Ecology and Cultivation Potential of American Ginseng
American ginseng (Panax quinquefolius L.) is a long-lived perennial that is rare throughout its native range of eastern and central North America, and is becoming rarer, likely due to over harvesting and excessive deer browsing, leading to a reduction of its preferred habitat. It is a valuable forest crop, highly sought by root diggers in Missouri since the 1850's and frequently poached from protected lands.
While ginseng can be commercially farmed, cultivated roots have a very different appearance than those that have grown "wild" in the forest. The wild root is highly prized by the Asian market, and brings a much higher market price than the cultivated root: $125 to $500 per dried pound for wild roots versus $6 to $12 for cultivated roots. Exports of wild American ginseng from the U.S. in 2001 totaled $59 million.
An alternative to growing ginseng under intensive cultivation is to grow wild simulated ginseng, which is ginseng sown in forest habitat and left to grow naturally. Ginseng grown in this manner is generally indistinguishable from truly wild ginseng, and can command an equally high market price. Wild simulated ginseng can be a potentially lucrative additional cash crop for landowners managing rich slopes for timber production.
To aid Missouri landowners in choosing appropriate locations for sowing ginseng, Center for Agroforestry collaborative researchers are studying the ecological characteristics of ginseng in the Ozark Highlands of Missouri. Nineteen naturally growing populations of ginseng have been identified in 13 counties, with measurement data reflecting the basal area, species composition of the trees present and the degree of canopy shading. Herbaceous plants growing with the ginseng have been identified to determine which are be the best indicators of successful ginseng growing sites.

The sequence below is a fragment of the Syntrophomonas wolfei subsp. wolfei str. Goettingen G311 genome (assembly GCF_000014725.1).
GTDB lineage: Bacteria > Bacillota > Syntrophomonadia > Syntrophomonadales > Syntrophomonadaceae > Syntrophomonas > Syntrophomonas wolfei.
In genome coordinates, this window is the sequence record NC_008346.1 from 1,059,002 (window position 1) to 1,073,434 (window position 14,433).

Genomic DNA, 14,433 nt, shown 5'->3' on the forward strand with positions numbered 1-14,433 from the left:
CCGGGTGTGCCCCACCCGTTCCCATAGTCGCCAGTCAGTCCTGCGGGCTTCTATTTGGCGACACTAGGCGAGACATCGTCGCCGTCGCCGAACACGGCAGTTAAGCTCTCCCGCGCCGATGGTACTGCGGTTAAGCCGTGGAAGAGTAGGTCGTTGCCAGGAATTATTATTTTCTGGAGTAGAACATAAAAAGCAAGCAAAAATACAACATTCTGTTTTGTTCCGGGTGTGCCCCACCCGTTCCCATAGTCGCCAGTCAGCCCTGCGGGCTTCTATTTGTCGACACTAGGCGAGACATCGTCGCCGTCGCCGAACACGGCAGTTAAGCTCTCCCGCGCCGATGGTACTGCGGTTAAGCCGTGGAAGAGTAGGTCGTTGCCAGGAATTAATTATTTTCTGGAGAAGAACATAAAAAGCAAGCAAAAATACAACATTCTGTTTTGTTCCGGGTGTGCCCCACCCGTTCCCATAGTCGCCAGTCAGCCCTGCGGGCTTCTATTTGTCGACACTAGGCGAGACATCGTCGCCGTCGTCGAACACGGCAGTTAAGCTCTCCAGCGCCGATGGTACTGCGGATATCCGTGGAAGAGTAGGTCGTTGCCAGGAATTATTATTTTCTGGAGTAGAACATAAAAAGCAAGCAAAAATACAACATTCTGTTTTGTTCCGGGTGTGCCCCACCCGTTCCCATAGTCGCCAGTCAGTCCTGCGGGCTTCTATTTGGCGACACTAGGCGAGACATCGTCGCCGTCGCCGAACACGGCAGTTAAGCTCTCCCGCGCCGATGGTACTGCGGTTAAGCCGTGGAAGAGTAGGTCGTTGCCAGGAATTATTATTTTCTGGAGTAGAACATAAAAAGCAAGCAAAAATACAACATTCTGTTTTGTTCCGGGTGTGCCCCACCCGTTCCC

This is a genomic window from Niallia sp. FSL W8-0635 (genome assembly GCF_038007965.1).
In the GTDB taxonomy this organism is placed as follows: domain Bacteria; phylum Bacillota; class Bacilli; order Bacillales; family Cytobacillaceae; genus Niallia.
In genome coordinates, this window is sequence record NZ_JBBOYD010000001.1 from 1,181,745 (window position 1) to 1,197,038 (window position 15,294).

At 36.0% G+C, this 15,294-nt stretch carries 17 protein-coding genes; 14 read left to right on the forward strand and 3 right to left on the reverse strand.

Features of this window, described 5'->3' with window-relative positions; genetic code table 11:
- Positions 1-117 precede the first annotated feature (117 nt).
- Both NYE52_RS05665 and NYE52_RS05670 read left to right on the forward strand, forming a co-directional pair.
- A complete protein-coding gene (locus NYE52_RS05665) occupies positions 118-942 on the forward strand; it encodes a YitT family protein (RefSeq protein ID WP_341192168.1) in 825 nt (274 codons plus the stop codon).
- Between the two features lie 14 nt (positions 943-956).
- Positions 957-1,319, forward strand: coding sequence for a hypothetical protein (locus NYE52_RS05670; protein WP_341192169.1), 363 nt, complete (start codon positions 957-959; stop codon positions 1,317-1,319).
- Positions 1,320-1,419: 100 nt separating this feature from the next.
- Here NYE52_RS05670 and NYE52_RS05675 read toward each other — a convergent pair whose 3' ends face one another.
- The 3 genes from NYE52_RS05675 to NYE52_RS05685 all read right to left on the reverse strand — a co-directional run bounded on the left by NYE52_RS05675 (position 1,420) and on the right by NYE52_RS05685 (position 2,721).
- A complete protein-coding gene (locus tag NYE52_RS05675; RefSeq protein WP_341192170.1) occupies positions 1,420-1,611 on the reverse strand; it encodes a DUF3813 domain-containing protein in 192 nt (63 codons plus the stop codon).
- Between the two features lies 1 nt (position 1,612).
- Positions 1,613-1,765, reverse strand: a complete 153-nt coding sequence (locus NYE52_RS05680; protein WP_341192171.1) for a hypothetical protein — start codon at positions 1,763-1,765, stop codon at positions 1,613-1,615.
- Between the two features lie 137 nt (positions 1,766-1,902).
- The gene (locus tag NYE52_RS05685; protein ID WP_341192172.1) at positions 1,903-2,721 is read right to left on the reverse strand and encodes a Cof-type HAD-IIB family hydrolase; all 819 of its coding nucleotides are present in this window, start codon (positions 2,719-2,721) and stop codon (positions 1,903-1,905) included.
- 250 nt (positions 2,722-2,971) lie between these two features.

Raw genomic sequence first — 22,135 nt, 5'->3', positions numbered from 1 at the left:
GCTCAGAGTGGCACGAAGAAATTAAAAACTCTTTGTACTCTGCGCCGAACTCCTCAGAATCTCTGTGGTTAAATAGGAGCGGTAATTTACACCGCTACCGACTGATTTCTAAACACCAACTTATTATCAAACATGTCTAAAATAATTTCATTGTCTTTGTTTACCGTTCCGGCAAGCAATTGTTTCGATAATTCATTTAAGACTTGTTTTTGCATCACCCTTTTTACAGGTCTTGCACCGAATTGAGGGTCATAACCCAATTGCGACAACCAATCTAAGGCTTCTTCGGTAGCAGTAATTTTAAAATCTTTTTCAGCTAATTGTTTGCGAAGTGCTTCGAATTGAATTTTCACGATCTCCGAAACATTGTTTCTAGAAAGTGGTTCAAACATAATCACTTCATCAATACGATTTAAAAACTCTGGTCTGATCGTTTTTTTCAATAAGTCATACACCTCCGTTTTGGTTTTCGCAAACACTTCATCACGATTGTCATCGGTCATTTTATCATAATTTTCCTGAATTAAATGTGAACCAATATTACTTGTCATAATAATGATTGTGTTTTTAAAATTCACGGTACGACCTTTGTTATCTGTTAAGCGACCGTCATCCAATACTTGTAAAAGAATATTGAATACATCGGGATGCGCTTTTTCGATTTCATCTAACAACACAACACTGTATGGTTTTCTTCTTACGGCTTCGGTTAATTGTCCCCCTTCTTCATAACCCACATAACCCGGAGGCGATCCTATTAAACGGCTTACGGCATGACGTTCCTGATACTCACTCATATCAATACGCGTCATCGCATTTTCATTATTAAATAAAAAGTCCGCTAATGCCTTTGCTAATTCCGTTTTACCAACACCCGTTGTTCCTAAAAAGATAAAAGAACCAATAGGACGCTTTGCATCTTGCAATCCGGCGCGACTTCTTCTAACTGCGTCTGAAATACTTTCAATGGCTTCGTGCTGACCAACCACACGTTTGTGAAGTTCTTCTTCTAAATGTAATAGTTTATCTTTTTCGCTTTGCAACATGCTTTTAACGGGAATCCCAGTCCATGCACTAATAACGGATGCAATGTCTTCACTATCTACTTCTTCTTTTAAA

Using data collected through soil samples at each site and seed germination trials, UMCA researchers will produce a grower's guide for Missouri to assist landowners in choosing appropriate locations for sowing and cultivating ginseng.
Key Findings, American Ginseng Research:
Through seed germination trials in 4 Missouri counties over 2 growing seasons, researchers found that seed sown at a depth of 1 to 3 cm (approximately ½"-1¼ ") germinates more readily than seed sown deeper, or seed merely sown on the surface of the soil.
Research has documented the long-noticed but seldom proven characteristic of a ginseng plant to remain completely dormant for one or more seasons. In a given year, an average of 2.5% of the study's ginseng population will not emerge at all, remaining dormant for as long as three years.
In following these slow-growing plants for eight years, only 16 of the 252 seedlings observed have reached reproductive size. It took an average of 4.4 years for these plants to reach this stage, producing only a few seeds each -- and none have become large reproductive plants. This information may be helpful in establishing harvesting guidelines.
Source: MS Thesis. Susan Farrington. Completed January 2006. An Ecological study of American ginseng (Panax quinquefolius L.) in the Missouri Ozark Highlands: Effects of herbivory and harvest, ecological characterization and wild simulated cultivation. 175 pp
Effects of deer herbivory on population dynamics of American ginseng
MS Thesis. Susan Farrington. Completed January 2006. An Ecological study of American ginseng (Panax quinquefolius L.) in the Missouri Ozark Highlands: Effects of herbivory and harvest, ecological characterization and wild simulated cultivation. 175 pp